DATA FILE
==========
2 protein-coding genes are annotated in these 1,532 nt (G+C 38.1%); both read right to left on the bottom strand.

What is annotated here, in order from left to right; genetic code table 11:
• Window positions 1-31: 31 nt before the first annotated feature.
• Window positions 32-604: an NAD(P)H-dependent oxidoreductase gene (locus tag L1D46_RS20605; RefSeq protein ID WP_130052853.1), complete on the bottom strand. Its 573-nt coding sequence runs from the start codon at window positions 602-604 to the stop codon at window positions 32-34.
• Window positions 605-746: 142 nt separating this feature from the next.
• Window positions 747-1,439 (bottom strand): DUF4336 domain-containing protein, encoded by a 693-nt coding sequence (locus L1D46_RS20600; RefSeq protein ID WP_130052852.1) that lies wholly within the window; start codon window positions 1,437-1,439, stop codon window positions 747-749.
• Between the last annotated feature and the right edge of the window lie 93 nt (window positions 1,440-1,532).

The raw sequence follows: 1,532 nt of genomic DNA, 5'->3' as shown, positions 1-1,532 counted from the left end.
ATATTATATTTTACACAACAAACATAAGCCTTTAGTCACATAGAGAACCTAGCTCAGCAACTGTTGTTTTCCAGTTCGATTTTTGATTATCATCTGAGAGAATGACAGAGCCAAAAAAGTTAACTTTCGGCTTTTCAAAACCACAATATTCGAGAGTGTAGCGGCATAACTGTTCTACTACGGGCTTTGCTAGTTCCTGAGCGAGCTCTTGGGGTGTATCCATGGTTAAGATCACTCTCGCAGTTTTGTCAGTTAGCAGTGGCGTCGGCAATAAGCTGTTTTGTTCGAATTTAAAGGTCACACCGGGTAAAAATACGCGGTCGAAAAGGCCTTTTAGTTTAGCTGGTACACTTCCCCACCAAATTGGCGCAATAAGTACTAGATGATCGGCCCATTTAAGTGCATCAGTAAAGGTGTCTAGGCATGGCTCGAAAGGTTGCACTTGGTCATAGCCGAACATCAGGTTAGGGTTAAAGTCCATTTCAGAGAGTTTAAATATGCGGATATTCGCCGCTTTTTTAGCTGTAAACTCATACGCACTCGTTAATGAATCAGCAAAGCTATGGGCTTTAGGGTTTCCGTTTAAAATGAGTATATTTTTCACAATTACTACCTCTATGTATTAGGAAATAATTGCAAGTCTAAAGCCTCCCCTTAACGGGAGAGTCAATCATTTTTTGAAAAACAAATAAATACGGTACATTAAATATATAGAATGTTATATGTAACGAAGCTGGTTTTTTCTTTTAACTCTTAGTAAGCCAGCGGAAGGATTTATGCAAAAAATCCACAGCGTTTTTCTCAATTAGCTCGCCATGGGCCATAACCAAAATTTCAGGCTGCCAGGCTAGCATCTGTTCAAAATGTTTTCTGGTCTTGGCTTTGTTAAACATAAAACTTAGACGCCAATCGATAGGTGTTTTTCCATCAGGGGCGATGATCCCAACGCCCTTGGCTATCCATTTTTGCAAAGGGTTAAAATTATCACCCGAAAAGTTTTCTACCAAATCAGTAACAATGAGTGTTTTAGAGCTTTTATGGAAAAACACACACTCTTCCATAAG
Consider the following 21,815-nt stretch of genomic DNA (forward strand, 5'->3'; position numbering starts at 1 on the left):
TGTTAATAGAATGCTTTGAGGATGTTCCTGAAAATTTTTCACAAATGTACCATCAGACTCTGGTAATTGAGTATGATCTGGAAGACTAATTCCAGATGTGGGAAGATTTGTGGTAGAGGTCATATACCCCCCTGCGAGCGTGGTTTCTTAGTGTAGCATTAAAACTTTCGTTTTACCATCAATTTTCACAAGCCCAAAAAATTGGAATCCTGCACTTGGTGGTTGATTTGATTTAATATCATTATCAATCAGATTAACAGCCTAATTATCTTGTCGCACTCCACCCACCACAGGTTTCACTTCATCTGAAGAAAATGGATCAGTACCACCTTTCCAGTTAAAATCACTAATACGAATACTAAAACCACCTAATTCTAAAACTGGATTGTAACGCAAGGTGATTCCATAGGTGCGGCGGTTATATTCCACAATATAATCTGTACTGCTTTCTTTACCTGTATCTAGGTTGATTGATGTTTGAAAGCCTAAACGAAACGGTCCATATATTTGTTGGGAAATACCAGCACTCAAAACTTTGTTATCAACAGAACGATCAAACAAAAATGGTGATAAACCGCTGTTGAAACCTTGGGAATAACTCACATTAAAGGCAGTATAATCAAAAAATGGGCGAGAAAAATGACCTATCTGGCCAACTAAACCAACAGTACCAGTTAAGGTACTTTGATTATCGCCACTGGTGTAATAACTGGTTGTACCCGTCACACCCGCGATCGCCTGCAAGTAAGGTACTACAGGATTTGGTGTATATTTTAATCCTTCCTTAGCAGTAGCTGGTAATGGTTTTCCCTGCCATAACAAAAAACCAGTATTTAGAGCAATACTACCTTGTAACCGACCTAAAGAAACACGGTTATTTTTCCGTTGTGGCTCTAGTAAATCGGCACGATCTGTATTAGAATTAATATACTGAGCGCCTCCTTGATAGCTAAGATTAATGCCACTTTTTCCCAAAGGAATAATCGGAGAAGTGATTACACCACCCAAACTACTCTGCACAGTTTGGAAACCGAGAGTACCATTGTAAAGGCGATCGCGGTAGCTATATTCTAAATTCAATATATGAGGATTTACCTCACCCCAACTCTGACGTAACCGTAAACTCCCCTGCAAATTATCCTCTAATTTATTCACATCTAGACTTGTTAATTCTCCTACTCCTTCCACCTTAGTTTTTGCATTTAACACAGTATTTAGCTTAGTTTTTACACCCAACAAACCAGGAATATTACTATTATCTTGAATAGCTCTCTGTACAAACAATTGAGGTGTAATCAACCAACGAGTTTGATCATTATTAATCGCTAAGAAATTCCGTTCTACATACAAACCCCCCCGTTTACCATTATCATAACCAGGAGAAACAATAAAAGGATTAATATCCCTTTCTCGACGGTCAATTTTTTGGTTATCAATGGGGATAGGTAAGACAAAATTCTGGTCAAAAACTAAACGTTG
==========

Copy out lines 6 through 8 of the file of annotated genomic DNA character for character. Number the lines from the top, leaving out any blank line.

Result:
• Window positions 747-1,439 (bottom strand): DUF4336 domain-containing protein, encoded by a 693-nt coding sequence (locus L1D46_RS20600; RefSeq protein ID WP_130052852.1) that lies wholly within the window; start codon window positions 1,437-1,439, stop codon window positions 747-749.
• Between the last annotated feature and the right edge of the window lie 93 nt (window positions 1,440-1,532).

The raw sequence follows: 1,532 nt of genomic DNA, 5'->3' as shown, positions 1-1,532 counted from the left end.